“Love Your Sister” by Connie Johnson and Samuel Johnson (2014)
Audio book narrated by Connie Johnson and Samuel Johnson
I don’t know anyone with breast cancer. I don’t have breast cancer. But I have breasts. And checking them is one of my husband’s favourite things to do.
I often browse audible, looking for something different, because the commute swallows books whole. Audible recently had a sale and Love Your Sister was one of the reduced books. Look, fine, I bought the book because Samuel is cute. Now I’ve said it. I also bought it because Love Your Sister was at Tulip Time in Bowral. And that made it feel like it was meant to be. Read the book because they’re just down the road. Didn’t he ride a unicycle all over the place or something? Probably a good listen.
I actually didn’t realise that Connie and Samuel narrated the book themselves until I started listening. I’ve blogged before about the power of a good narrator, and the extra layer of a first person story as an audio book. It makes it an even more enjoyable experience.
Well, if it is possible to say that listening to ‘a cancer book’ was enjoyable, then this is it. Love Your Sister isn’t a story about cancer, though. It’s a story about a beautifully peculiar, quirky family who have had their fair share of challenges and have always dealt with them exactly the way my family deals with everything… by pouring bucket loads of unconditional love around.
I loved this book about Connie’s journey and the process of making the year-long adventure of Samuel riding a unicycle around Australia a reality. Connie’s dream to raise some money for cancer research has resulted in a movement much bigger than she could have ever imagined. What an achievement!
I laughed. I cheered. I cried. And I checked my boobs. I highly recommend this book… and check your boobs.
To learn more about Love Your Sister, go to http://www.loveyoursister.org or check them out on Facebook and Instagram.
“Make Me” by Lee Child (2015)
Jack Reacher is my favourite thug. This is about the twentieth book or something. It’s holiday reading fun. This one involves less bashing and lots more killing. And some action between the sheets. This book’s topic was pretty gruesome but also very topical. I enjoyed it. And if you love Jack, I expect you will too.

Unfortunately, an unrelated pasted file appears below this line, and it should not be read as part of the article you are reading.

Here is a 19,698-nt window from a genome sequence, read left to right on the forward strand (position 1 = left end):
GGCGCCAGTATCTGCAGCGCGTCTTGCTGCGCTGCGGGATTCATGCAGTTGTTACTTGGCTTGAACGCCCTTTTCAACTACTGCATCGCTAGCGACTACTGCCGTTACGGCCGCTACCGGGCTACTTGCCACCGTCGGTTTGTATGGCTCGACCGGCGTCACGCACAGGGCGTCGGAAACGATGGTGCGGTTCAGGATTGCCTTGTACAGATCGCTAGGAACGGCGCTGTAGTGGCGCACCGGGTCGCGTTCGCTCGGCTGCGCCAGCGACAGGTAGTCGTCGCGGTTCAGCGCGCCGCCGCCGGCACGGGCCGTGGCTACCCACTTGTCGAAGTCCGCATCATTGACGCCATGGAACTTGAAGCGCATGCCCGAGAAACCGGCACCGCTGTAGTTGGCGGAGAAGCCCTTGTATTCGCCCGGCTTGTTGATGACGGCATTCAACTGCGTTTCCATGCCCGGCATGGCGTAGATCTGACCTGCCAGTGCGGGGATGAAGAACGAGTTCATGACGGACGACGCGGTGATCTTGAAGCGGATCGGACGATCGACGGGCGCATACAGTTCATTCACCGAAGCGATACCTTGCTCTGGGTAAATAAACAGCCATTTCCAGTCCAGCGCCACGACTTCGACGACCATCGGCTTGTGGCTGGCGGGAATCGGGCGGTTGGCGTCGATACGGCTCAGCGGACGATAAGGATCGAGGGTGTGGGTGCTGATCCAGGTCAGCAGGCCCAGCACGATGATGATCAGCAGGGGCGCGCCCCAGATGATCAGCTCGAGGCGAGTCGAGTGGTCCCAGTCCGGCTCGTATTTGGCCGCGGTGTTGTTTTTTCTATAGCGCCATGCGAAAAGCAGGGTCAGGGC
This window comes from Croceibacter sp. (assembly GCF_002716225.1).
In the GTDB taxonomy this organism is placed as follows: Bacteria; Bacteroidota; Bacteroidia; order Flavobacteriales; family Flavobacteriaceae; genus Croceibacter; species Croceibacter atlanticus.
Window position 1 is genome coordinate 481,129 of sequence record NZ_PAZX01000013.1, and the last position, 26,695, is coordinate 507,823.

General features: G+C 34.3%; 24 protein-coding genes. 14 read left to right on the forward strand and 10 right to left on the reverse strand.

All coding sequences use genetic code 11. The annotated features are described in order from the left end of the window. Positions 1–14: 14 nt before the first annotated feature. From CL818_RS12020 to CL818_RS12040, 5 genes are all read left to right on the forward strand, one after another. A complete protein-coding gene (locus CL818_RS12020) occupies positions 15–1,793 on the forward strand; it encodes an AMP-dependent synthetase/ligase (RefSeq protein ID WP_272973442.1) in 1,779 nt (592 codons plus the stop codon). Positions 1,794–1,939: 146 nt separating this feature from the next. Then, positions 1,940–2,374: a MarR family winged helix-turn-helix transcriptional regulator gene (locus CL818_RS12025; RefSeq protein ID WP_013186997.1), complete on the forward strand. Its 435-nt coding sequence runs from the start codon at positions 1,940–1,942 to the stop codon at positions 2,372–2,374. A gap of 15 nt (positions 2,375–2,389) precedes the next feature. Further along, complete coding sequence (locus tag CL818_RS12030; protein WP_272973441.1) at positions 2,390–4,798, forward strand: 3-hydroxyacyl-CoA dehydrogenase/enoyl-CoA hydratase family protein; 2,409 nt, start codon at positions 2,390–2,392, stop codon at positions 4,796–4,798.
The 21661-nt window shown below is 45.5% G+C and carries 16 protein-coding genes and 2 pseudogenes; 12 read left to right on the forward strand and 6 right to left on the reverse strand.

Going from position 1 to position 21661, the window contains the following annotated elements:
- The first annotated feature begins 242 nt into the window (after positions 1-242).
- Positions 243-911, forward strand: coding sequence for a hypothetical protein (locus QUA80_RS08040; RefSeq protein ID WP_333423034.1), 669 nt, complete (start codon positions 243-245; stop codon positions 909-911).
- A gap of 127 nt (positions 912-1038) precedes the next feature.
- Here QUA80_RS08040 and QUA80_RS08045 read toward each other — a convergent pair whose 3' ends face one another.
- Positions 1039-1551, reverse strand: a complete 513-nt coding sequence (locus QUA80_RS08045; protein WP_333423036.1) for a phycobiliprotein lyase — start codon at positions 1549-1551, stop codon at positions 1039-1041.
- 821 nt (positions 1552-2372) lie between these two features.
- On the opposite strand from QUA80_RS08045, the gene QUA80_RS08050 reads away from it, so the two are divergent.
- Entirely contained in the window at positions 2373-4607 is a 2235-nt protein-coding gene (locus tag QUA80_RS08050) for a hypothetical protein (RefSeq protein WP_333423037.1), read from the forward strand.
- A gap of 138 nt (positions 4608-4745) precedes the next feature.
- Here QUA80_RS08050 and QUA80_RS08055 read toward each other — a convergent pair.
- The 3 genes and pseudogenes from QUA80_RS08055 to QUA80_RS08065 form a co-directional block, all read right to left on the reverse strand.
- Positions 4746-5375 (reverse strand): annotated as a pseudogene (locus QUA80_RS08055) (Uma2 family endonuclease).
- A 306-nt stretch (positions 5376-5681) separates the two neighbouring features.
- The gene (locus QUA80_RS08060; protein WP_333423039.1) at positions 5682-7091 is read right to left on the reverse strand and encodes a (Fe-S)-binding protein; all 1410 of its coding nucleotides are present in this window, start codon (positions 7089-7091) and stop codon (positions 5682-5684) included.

“Leviathan” written by Scott Westerfeld and illustrated by Keith Thompson (2009)
I’m a massive Westerfeld fan, especially his Uglies series, and I’m a bit astonished to realise that this book is 6 years old. It’s been sitting on my WTB shelf for years, so maybe it’s been there all 6! There are hundreds of books on that shelf… don’t judge me!
This steampunk novel is SO good. I really enjoyed so many things about it. The characters are appealing (always an important element for me), the alternative reality of a world where Darwin’s findings on the origins of species have been taken in a whole different direction is mind boggling but simple to follow, the setting within real pre-World War I events is grounding and gives structure and logic to the otherwise astonishing removal from truth, and the adventure offers page-turning excitement. In addition, Thompson’s illustrations are not just visually appealing, but also support engagement with the plot.
The opposing forces in the book are Clankers, with their mechanical war machines, and Darwinists, with their genetically modified (fabricated) animals as weapons. The plot revolves around two key characters – The Clanker, Aleksandar Ferdinand (son of the just murdered Archduke) and Darwinist and Scottish girl, Deryn, who wants to be a pilot and goes incognito as a boy (Dylan Sharp) to achieve her dreams.
When the Leviathan, the fabricated whaleship where Deryn/Dylan serves as a midshipman, is damaged in an air fight with German planes and comes down in the Swiss Alps, Alek, who is in hiding in a fortress nearby, after fleeing his homeland following the murder of his parents, defies his companions and takes medical supplies to the stranded ship and its crew. This leads to an unusual alliance that may save Alek and be the undoing of Deryn/Dylan’s subterfuge.
I really loved this book and look forward to reading the rest of the series. I can see real value in this as a teaching text, particularly in a cross-KLA unit with History. I will be chatting with our History Elective teachers to see if we can’t come up with something fun for Stage 4 or 5.
“The Restaurant at the end of the Universe” by Douglas Adams (1980)
Audio book narrated by Martin Freeman
I actually finished this book weeks ago but blogging about it has been one of those things on the to do list that just kept getting put off. It’s not because I didn’t enjoy the book. I did. But I didn’t have a burning motivation to write about it. When I really love a book I want to tell the whole world. Same when I hate a book. But when a book is just, well, you know, doing its job, keeping me entertained from beginning to end, well, there’s just not that much to write about.
This book is described as the second book in the Hitchhikers’ Guide to the Galaxy trilogy, but it is, in fact the second book in a series that spans 5 or maybe 7 books, depending on your point of view. It picks up the story of Arthur Dent, Ford Prefect, Trillian and Zaphod Beeblebrox as they escape the planet Magrathea and get attacked by a Vogon destroyer. The rest of a summary would sound as foreign and meaningless as the above, so I won’t go…
Look, these books are silly. They are a whole level of silly beyond anything else silly I have read. I’m not sure I’ll keep reading the series, though. It’s a bit like the sixth season of a TV drama that might have stayed with you forever if they’d stopped at one season, or maybe two. The silliness all just got a bit much.